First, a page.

I’m no supermodel.
In fact, obesity, hair loss, anxiety, and Alzheimer’s disease run in my family—not a pretty genetic picture for middle age and later life.
My mother ate sparingly while pregnant with me, as was the fashion in 1967, an era of Twiggy and miniskirts. Mom’s diet turned on my famine genes while my chromosomes were being knit in her womb, meaning that I’ve had a lifelong struggle with blood-sugar problems and rapid weight gain (a lot more on these topics later). I’ve grown up idolizing actresses such as Katharine Hepburn, Sigourney Weaver, Diane Keaton, and Julia Roberts. They were slim and tall, but I was pudgy and short.
Now, when I start to wonder why it’s so freaking hard to stay mentally and physically fit at 50, I remind myself that my genes program me to be a 200-pound anxious diabetic with thinning hair. All things considered, maybe I’m not doing so badly.
Think about Angelina Jolie, Jennifer Lopez, Julianne Moore, Gisele Bündchen, and Helen Mirren. It’s easy to believe they won the genetic lottery. Perhaps they hail from a long line of superwomen with flawless skin, flat bellies, perfectly balanced hormones, and fast metabolisms.
That’s great for those women, but the rest of us flounder. I don’t know about you, but sometimes I feel like I was born to wrestle with my weight, skin, energy, and sex drive. In college, my weight ballooned. In medical school, my skin broke out and my adrenals broke down because of stress. I craved sugar and carbs and rarely ate vegetables. I drank gallons of coffee, hardly slept for a decade, and bought fat jeans. Then I had two kids. Need I go on?
Maybe you’ve been told that your muffin top or memory problems aren’t your fault; they are simply programmed by your genes. It doesn’t seem fair.
But your genetic code—the DNA sequence that is the biochemical basis of heredity in all living organisms—is only a small part of the story. Your DNA is a unique blueprint that is specific to you. Even if you haven’t been dealt platinum genes, you can still look great and age more slowly.
The fact is that scientists have found new ways for us to take control of our genes. For example, the naughty aging genes usually associated with fat and wrinkles can be altered with diet, exercise, and other lifestyle choices. Simply put, even if you have fewer of the good genes and more of the bad genes, you can still lose weight, improve your skin, and change how your DNA controls your body and mind. You don’t even need a large staff of trainers and chefs to hold you to your exercise regimen and diet; you can appear to have lucky genes whether or not you actually have them.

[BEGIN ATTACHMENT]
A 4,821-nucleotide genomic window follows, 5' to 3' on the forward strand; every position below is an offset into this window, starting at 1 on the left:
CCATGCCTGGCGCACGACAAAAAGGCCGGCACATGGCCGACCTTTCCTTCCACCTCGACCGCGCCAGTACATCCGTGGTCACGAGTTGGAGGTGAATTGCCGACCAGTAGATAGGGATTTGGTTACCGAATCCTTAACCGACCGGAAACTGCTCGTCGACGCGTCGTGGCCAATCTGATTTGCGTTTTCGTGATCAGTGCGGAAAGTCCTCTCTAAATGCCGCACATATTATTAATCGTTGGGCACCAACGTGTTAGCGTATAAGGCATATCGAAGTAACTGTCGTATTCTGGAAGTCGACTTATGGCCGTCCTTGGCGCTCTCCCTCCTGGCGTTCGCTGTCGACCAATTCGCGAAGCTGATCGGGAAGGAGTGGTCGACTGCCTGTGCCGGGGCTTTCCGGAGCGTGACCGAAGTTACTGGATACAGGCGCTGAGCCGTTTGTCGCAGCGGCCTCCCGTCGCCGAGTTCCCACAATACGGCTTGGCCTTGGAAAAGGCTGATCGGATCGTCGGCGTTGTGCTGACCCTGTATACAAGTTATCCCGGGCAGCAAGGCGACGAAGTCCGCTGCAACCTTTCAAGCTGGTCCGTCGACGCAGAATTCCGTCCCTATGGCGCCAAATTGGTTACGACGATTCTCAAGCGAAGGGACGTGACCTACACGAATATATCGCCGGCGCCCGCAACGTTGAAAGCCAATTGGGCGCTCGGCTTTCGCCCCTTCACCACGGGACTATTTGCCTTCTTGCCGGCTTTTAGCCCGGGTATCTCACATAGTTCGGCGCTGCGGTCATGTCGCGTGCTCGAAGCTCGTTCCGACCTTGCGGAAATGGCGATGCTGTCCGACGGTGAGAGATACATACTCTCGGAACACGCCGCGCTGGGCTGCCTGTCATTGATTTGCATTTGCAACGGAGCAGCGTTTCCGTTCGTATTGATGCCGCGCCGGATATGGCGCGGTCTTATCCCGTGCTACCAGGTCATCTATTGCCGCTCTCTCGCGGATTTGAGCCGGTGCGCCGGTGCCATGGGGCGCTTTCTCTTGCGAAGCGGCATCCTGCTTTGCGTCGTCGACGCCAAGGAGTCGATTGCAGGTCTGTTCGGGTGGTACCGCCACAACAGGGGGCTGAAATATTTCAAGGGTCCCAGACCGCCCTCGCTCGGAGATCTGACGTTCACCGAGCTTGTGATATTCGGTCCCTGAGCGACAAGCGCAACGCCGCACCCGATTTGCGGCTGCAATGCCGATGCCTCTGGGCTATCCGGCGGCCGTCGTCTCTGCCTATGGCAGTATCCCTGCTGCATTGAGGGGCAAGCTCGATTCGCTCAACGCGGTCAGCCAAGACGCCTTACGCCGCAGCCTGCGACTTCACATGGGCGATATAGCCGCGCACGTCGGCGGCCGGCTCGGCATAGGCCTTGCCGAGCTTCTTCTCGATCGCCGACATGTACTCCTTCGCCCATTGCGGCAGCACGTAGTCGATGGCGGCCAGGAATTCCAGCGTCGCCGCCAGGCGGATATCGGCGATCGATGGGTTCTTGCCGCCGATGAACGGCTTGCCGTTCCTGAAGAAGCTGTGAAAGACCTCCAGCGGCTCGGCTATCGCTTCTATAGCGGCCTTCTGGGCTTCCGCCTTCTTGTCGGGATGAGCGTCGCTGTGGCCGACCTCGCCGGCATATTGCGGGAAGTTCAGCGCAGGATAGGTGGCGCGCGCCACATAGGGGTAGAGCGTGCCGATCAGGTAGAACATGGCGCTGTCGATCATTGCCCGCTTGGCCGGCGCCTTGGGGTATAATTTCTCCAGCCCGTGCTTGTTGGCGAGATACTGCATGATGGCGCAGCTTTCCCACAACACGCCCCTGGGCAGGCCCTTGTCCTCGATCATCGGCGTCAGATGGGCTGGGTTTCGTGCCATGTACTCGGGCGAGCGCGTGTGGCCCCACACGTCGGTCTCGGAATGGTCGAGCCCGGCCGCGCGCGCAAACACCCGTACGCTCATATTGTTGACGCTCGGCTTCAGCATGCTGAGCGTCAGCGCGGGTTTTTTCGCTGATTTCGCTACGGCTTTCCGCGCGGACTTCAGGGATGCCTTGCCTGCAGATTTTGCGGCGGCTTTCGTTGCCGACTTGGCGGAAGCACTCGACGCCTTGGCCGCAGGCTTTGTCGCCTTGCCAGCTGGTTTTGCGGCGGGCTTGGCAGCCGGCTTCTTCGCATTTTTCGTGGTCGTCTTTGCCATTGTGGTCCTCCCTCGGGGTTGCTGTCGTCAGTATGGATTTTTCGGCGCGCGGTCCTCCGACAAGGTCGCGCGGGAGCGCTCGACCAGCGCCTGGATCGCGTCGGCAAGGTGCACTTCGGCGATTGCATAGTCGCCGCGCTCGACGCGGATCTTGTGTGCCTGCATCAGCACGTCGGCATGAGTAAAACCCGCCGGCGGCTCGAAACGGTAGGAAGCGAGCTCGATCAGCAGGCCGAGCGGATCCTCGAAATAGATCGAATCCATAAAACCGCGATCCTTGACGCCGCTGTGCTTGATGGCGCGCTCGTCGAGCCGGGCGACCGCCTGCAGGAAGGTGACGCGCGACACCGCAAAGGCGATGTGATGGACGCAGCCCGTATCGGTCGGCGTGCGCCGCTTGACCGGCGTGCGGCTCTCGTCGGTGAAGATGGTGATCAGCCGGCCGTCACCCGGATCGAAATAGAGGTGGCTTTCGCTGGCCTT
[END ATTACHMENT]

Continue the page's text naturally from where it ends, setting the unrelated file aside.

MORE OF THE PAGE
The truth is that around 90 percent of the signs of aging and disease are caused by lifestyle (and the environment created by your lifestyle), not genes. The neighborhood of your body—how you live and the world you create, internally and externally—is more important than your DNA when it comes to how you look and feel now and for the next 25 to 50 years.
I love the axiom that genetics loads the gun, and the environment pulls the trigger. Genetic factors and environmental factors don’t work on their own—they interact. Even if you have lousy genes, you can change your health destiny by managing your exposures. It means that you have the power to get your body to work for you instead of against you.
You can adjust epigenetics up or down by tweaking what’s known as your exposome, a collection of environmental factors that directly or indirectly affect your health. You control your exposome by your daily habits of body and mind, both conscious and unconscious, including how often you move and what form that movement takes, what environmental exposures you have in your home and office, what you eat and drink, and how you manage or mismanage your hormones. When one gene is turned on by a certain exposure, another gene may be turned off.
In this way, the goal of the Younger protocol is to optimize all the bodily systems, while turning off the bad genes and turning on the good ones. The end result is the magic elixir that so many of us have been chasing—the ability to turn back the clock.
Excerpted from YOUNGER: A Breakthrough Program to Reset Your Genes, Reverse Aging, and Turn Back the Clock 10 Years, available now wherever books are sold. Copyright ©2017 by Sara Gottfried, published by HarperOne, an imprint of HarperCollins Publishers.